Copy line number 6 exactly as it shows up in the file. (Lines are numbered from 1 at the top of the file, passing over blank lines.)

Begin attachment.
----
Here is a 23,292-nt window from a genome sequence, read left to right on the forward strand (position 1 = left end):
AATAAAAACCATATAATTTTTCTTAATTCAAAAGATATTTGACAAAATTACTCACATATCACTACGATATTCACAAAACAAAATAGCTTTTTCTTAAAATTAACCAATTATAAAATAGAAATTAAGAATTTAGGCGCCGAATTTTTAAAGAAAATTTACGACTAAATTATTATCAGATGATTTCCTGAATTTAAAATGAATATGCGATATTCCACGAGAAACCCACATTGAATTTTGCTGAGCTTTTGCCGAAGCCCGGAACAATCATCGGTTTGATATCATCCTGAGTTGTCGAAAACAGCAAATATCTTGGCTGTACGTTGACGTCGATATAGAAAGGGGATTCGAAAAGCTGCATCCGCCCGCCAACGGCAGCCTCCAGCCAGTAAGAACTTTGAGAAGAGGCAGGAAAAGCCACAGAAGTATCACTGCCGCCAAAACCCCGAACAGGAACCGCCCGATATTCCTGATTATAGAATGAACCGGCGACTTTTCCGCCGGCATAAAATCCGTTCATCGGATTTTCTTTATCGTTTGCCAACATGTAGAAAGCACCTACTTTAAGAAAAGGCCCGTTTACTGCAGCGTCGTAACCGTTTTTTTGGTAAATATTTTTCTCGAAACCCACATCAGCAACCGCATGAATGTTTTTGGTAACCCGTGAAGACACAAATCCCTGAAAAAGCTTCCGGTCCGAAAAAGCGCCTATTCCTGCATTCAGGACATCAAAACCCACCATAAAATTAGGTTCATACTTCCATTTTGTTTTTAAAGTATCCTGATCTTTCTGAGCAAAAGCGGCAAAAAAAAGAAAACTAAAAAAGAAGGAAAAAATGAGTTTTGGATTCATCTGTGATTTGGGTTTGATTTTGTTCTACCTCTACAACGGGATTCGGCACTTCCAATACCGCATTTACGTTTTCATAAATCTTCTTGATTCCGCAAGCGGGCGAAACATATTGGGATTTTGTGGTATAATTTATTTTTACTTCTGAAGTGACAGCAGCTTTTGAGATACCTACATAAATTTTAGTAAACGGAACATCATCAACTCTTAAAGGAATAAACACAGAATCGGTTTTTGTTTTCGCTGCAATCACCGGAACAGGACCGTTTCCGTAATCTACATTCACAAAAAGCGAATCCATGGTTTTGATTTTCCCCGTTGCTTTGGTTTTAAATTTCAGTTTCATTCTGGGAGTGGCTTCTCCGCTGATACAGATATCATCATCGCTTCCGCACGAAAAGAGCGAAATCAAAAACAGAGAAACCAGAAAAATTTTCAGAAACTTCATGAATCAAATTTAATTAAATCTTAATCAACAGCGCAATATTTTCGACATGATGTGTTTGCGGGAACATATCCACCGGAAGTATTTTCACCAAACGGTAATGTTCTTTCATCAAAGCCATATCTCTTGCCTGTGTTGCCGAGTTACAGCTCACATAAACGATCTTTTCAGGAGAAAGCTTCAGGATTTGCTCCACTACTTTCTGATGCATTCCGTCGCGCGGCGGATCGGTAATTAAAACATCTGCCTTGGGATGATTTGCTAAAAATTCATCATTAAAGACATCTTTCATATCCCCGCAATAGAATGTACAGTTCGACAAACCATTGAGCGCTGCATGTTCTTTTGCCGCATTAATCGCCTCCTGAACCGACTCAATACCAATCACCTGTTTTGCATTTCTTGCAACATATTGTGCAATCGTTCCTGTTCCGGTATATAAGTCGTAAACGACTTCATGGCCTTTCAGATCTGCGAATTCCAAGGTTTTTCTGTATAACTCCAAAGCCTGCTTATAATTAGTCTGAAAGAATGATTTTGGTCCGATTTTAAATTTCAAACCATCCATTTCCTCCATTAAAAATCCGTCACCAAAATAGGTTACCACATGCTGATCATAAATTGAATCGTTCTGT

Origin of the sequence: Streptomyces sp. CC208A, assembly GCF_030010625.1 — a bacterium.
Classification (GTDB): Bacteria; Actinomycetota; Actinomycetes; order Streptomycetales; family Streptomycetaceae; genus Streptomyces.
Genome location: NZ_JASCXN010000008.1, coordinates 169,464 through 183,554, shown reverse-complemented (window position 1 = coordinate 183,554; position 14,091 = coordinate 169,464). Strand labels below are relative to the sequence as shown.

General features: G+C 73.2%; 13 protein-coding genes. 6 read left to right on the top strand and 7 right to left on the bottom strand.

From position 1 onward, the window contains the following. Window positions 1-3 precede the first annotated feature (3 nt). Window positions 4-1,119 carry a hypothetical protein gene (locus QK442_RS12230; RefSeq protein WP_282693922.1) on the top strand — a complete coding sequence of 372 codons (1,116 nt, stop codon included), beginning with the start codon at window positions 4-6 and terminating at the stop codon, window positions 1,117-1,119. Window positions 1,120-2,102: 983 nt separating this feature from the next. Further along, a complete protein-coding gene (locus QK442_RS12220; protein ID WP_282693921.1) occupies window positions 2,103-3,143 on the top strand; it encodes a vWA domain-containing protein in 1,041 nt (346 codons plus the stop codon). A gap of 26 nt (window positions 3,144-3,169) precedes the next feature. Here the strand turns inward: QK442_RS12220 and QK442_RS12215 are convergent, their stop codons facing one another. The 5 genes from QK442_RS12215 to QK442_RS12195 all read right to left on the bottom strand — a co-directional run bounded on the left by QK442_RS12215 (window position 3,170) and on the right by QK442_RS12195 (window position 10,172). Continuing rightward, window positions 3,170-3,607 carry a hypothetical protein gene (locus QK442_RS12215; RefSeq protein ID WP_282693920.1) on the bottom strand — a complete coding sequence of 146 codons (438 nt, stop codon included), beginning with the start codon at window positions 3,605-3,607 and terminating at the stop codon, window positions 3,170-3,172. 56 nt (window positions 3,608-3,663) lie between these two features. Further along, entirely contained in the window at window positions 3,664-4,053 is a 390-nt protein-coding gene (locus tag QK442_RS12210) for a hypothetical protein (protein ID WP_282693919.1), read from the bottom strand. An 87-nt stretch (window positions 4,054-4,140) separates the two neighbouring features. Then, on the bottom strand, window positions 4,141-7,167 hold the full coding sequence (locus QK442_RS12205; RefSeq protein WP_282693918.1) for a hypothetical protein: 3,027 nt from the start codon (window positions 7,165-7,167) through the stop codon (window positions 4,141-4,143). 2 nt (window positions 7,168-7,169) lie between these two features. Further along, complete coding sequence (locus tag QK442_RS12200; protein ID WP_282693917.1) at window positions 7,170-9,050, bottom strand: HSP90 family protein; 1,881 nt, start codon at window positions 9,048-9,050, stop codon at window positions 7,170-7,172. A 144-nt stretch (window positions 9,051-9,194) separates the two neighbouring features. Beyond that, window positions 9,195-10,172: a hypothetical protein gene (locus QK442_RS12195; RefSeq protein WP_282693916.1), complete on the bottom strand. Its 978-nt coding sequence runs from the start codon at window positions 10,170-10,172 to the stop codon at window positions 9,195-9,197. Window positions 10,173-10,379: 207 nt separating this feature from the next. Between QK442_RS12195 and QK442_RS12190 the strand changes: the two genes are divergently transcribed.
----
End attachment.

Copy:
General features: G+C 73.2%; 13 protein-coding genes. 6 read left to right on the top strand and 7 right to left on the bottom strand.